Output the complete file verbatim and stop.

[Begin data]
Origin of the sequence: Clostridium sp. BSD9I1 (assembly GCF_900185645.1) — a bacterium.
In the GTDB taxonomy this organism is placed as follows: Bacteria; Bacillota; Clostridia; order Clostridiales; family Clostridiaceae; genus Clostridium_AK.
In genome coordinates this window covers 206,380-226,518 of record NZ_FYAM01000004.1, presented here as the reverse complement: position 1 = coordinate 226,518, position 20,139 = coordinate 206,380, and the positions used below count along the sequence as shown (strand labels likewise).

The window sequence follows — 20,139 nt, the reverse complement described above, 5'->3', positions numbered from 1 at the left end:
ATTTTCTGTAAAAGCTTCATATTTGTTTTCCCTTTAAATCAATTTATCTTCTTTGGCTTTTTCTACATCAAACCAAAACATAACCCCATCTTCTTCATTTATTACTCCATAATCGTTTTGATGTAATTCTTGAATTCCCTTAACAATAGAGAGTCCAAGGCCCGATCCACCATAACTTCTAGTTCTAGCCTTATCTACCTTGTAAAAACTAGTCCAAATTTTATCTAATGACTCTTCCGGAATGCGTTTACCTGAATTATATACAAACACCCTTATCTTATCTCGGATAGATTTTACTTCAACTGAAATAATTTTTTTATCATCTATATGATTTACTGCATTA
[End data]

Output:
Origin of the sequence: Clostridium sp. BSD9I1 (assembly GCF_900185645.1) — a bacterium.
In the GTDB taxonomy this organism is placed as follows: Bacteria; Bacillota; Clostridia; order Clostridiales; family Clostridiaceae; genus Clostridium_AK.
In genome coordinates this window covers 206,380-226,518 of record NZ_FYAM01000004.1, presented here as the reverse complement: position 1 = coordinate 226,518, position 20,139 = coordinate 206,380, and the positions used below count along the sequence as shown (strand labels likewise).

The window sequence follows — 20,139 nt, the reverse complement described above, 5'->3', positions numbered from 1 at the left end:
ATTTTCTGTAAAAGCTTCATATTTGTTTTCCCTTTAAATCAATTTATCTTCTTTGGCTTTTTCTACATCAAACCAAAACATAACCCCATCTTCTTCATTTATTACTCCATAATCGTTTTGATGTAATTCTTGAATTCCCTTAACAATAGAGAGTCCAAGGCCCGATCCACCATAACTTCTAGTTCTAGCCTTATCTACCTTGTAAAAACTAGTCCAAATTTTATCTAATGACTCTTCCGGAATGCGTTTACCTGAATTATATACAAACACCCTTATCTTATCTCGGATAGATTTTACTTCAACTGAAATAATTTTTTTATCATCTATATGATTTACTGCATTA